This guide will show you a very quick and dirty way to use Fail2ban to prevent brute-force attacks on your Opsview Monitor 5.0 server. This should work the same for Opsview 4.x servers, but I havent tested it.

Fail2ban, for those who arent familiar, is “an intrusion prevention framework written in the Python programming language. It works by reading SSH, ProFTP, Apache logs etc.. and uses iptables profiles to block brute-force attempts.” (src: https://help.ubuntu.com/community/Fail2ban).

Firstly, install fail2ban. In my example I am using Ubuntu 14.04, so simply:

apt-get install fail2ban

Next, go to the fail2ban directory and create the opsview ‘filter’:

cd /etc/fail2ban/filter.d/
nano opsview.conf

Within here, copy and paste the following:

[Definition]
failregex = Unsuccessful login: .*, from <HOST>

This is a simple regex that filters for the source IP of the ‘hacker’, using the standard syslog message left in opsview- web.log. Example message below:

[2016/01/11 15:51:47] [Opsview.Web.Controller.Root] [WARN] Unsuccessful login: mrhacks, from 134.225.2.12, via web - Authentication ticket found, but user does not exist

Next, lets tell fail2ban to actually use this rule. Create a new file called ‘/etc/fail2ban/jail.local’ and add the following:

[opsview]
enabled = true
filter = opsview
port = https
logpath = /var/log/opsview/opsview-web.log
maxretry = 6

Obviously, if you arent using https then change this to ‘http’. Next, modify /etc/fail2ban/jail.conf and modify the line

backend = auto

to

backend = polling

Finally,  Simply start fail2ban using the command:

service fail2ban restart

You can view the ‘jail’ by running the script here: https://gist.github.com/kamermans/1076290 . Simply clone this file, chmod +x and then run, as below:

git clone https://gist.github.com/kamermans/1076290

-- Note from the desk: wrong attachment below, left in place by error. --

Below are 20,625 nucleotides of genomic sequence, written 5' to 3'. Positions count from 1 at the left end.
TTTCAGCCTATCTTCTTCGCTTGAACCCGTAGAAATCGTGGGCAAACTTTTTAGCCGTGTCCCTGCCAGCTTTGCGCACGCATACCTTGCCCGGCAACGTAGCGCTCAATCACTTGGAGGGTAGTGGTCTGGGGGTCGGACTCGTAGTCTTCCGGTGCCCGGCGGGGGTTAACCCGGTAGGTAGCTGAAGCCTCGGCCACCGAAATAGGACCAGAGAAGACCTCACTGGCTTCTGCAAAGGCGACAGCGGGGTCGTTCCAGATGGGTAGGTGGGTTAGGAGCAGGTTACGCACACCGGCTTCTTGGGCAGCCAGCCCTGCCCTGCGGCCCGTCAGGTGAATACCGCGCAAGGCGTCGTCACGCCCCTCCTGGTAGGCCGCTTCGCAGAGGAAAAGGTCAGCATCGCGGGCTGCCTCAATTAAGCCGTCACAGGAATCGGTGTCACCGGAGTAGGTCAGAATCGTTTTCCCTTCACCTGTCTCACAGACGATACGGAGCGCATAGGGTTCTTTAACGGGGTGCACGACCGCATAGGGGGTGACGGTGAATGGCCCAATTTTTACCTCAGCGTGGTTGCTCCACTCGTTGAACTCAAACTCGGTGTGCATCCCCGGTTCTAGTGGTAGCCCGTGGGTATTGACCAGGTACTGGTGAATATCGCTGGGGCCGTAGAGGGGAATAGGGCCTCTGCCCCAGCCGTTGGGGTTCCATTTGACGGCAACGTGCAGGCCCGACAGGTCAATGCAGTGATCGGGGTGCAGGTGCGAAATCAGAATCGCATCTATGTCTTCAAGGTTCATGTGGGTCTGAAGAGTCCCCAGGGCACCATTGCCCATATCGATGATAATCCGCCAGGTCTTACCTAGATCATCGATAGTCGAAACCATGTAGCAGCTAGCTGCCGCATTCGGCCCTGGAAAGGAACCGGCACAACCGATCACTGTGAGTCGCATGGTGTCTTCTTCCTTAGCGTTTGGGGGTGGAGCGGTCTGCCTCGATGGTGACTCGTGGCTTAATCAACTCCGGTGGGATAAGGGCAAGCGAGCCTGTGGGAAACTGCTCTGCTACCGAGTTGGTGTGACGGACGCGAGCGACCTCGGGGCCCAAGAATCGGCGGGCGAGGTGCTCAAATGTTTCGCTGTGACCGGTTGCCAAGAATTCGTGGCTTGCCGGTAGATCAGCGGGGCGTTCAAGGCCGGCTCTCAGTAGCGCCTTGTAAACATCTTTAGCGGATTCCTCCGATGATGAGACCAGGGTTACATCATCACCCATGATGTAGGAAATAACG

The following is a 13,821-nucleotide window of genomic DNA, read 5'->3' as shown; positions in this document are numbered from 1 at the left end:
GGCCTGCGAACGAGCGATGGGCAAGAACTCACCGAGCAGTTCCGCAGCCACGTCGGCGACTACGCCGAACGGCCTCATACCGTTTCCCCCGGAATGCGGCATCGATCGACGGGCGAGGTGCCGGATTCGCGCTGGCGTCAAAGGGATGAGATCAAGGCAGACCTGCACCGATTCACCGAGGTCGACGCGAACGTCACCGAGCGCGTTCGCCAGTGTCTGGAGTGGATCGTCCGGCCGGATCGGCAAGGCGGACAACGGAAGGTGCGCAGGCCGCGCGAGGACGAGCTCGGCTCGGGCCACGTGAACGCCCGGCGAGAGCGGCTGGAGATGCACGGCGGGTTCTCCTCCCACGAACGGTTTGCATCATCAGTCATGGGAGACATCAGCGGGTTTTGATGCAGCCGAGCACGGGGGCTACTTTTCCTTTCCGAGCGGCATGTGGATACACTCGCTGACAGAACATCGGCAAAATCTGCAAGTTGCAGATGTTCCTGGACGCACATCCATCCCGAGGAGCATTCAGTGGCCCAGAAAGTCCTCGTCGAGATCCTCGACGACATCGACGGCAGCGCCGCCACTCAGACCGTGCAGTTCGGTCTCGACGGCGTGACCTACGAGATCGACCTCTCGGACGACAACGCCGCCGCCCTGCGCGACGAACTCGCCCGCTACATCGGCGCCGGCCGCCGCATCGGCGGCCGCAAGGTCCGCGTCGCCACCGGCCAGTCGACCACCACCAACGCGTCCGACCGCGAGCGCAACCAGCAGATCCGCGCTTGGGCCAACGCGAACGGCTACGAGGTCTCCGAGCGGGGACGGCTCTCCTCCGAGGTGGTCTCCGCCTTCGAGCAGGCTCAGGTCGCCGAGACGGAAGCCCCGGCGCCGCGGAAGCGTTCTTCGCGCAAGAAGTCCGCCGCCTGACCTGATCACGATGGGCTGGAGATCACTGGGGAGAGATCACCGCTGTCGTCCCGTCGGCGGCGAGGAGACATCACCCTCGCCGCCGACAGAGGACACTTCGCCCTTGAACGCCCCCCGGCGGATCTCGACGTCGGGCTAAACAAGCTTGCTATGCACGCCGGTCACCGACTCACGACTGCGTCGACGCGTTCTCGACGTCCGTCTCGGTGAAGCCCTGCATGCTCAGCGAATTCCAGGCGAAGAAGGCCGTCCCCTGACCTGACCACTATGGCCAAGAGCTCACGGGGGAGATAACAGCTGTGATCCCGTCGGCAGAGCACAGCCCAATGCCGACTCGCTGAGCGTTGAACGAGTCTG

cd 1076290
chmod +x fail2ban-allstatus.sh
./fail2ban-allstatus.sh

This will give an output similar to:

Status for the jail: opsview
|- Filter
| |- Currently failed: 0
| |- Total failed: 0
| `- File list: /var/log/opsview/opsview-web.log
`- Actions
 |- Currently banned: 0
 |- Total banned: 0
 `- Banned IP list:

Now, go and try and brute force 10-15 times and see what happens when you run the command above again:

[email protected]:/tmp/1076290# ./fail2ban-allstatus.sh
Status for the jail: opsview
|- Filter
| |- Currently failed: 0
| |- Total failed: 10
| `- File list: /var/log/opsview/opsview-web.log
`- Actions
 |- Currently banned: 1
 |- Total banned: 1
 `- Banned IP list: 134.225.2.12

Here you can see that 10 failed attempts have been made, and an IP address has now been banned from trying to login. To prove this, run the iptables command below:

[email protected]:/tmp/1076290# iptables -nL f2b-opsview
Chain f2b-opsview (1 references)
target prot opt source destination
REJECT all -- 134.225.2.12 0.0.0.0/0 reject-with icmp-port-unreachable

To unblock an IP address, simply run the command:

fail2ban-client set opsview unbanip 134.225.2.12

Sorted. Now, go forth and fail2ban!